AWD can be added to any of these trims for $2,600, but the top-tier SRT’s 6.4-liter V8 can be handled only by distributing its 475 hp and 470 lb-ft of torque to all four wheels. The situation is further helped by an adaptive suspension and sport steering tune, electronic limited-slip differential and the SRT Performance Pages that I honestly wish was available with the R/T as well. A unique addition here is a free driver’s session at the SRT Track Experience at the Bondurant Racing School. Sadly, the $62,995 MSRP doesn’t include options like the sunroof, and you still have to add the Technology Group and the rear entertainment system if you want those features. You can further upgrade the leather and add an SRT Interior Appearance Group for carbon-fiber trim, the hand-wrapped dash and a soft-touch headliner for $1,500.
With three powerful engines starting with a 293-hp V6 and ending with a 475-hp V8, the Durango is no slouch whether you’re towing, touring or taking turns at the strip. Each of the three will get you best-in-class tow ratings, and all but the SRT return some contextually impressive fuel-economy numbers. The SRT’s 6.4-liter V8 gets you an astonishing 8,700-pound towing capacity, but returns only an estimated 13 mpg city, 19 highway. Just a few years ago, that would’ve been impressive, but the field has shifted quite a bit, and anything under 20 is starting to disappoint consumers, even with power numbers like this. Still, I doubt many who go for the SRT will be counting miles per gallon while they hit 60 mph in less than 5 seconds.
If that kind of power seems excessive to you, the 3.6-liter V6 offers a stout 293 hp and 260 lb-ft and best-in-class towing at 6,200 pounds. Its 19 mpg city, 26 highway, is impressive, but the V6 can feel taxed at times from the Durango’s 5,000-pound curb weight, not to mention when you start hauling things around. For this reason, I feel it’s a shame the R/T’s 5.7-liter V8 isn’t an option for all trims. It’s an impressive mix of old and new with features like direct injection and cylinder deactivation helping it achieve 14 mpg city, 22 highway, despite its 360 hp and 390 lb-ft—numbers that help deliver its best-in-class tow rating of 7,400 pounds. And despite my rather heavy right foot, I was easily able to hit the estimated 17 mpg combined in my week of mixed driving, and that’s a rare occurrence in my testing experience.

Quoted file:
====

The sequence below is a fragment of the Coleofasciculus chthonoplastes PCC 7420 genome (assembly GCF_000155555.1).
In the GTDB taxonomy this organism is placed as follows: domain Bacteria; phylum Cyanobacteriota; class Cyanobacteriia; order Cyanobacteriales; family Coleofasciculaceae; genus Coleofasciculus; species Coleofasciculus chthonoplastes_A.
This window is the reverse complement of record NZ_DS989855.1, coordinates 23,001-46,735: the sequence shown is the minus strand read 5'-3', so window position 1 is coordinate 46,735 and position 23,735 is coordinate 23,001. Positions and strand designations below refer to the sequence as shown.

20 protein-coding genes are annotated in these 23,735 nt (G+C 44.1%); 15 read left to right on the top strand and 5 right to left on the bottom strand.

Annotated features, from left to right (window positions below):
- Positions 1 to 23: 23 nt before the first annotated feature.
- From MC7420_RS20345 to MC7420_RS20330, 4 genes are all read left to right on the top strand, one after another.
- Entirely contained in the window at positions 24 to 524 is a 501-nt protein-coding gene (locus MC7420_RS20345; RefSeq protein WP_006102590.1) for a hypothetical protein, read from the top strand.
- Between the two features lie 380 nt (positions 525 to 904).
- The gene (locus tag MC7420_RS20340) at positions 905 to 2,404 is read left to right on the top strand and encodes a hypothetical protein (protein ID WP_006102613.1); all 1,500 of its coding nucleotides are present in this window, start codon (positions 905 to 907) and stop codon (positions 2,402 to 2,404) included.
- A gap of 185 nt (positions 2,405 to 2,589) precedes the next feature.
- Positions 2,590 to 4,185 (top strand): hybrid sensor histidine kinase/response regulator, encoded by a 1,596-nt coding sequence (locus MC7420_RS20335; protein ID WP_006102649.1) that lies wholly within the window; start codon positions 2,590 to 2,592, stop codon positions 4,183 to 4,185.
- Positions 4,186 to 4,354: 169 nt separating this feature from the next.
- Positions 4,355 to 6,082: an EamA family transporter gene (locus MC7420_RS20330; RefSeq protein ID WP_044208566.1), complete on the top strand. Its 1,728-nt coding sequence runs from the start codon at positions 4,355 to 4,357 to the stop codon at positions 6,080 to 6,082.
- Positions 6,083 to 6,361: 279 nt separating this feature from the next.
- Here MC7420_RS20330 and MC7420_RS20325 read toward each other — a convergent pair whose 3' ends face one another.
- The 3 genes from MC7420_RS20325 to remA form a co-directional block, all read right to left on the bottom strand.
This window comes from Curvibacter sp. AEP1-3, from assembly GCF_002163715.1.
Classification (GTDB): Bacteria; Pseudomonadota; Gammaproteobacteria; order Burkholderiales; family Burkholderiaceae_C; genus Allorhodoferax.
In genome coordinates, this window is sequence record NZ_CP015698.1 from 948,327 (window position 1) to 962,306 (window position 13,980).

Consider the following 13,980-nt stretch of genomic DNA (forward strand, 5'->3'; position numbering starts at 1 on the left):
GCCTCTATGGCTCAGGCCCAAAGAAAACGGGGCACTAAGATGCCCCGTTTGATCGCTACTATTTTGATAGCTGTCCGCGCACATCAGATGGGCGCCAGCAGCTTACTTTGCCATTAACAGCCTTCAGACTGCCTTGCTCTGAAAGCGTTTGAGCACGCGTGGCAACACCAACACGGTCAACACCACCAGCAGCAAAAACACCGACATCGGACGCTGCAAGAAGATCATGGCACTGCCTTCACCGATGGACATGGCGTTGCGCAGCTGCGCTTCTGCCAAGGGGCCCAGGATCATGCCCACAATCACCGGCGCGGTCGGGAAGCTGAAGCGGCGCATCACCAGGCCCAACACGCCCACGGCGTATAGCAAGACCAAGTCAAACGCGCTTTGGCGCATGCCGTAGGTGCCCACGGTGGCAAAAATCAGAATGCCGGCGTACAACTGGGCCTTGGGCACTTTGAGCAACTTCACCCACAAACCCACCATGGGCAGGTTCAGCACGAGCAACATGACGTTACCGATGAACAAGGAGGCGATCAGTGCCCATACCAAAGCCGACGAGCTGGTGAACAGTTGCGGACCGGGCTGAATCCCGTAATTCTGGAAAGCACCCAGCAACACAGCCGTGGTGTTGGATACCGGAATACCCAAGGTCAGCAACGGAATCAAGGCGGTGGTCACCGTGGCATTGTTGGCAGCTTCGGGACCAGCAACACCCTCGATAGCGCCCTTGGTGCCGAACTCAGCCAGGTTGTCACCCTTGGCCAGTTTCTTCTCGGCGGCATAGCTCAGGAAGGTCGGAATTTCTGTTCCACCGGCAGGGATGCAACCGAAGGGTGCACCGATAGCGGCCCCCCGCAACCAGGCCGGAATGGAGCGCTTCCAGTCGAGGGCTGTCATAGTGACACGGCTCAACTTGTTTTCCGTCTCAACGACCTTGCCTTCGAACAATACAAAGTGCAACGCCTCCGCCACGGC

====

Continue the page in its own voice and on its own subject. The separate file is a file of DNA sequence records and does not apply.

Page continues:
I do have a small contention with the steering and suspension, however. The sport-tuned suspension you get with the R/T was the perfect complement to the ample power the car was able to put down, but I can see some buyers finding it slightly stiff, especially if all you’re carrying around is a few kids. The SRT’s adaptive suspension cures this, but of course that’s available only on the top-tier trim. Opening up the suspension and engine options to the whole lineup would really ignite sales for the Durango, as I can see many people willing to pay for the V8 in lower trims or wanting a softer suspension and ride in the R/T. Still, the fully independent, rubber-damped suspension makes the Durango feel much lighter than its 5,000-pound curb weight would suggest.
Form and Function
Among 3-row crossovers, finding actual rear-wheel-drive (RWD) construction and V8 power isn’t easy, but the Durango offers both and at a competitive price. Even better, it doesn’t cut corners in interior space or design, and the cabin is an attractive, comfortable place to spend time, front or back. Pay close attention and you’ll notice the rotary dial for the transmission has been replaced in favor of a more traditional gear lever this year. I find this a shame, as the rotary was a much cleaner approach, but truck people love tradition. If Dodge were ever to put a column shifter in the Durango, I’m sure people would be celebrating coast to coast.
With 7-person capacity, 47.7 cubic feet of storage behind the second row and total storage of 84.5 cubic feet, the Durango remains competitive in the segment, with only the Traverse offering more space inside. My Durango was outfitted with the second-row fold-and-tumble heated captain’s chairs, which drop passenger capacity down to 6 but make climbing into the third row a breeze with true one-hand operation. I can’t really see dropping the cash on the rear-seat entertainment system and feel a lot of families will find rowdy kids and delicate screens aren’t the best blend. It’s a good place to save some money—better put it toward safety systems or the sunroof.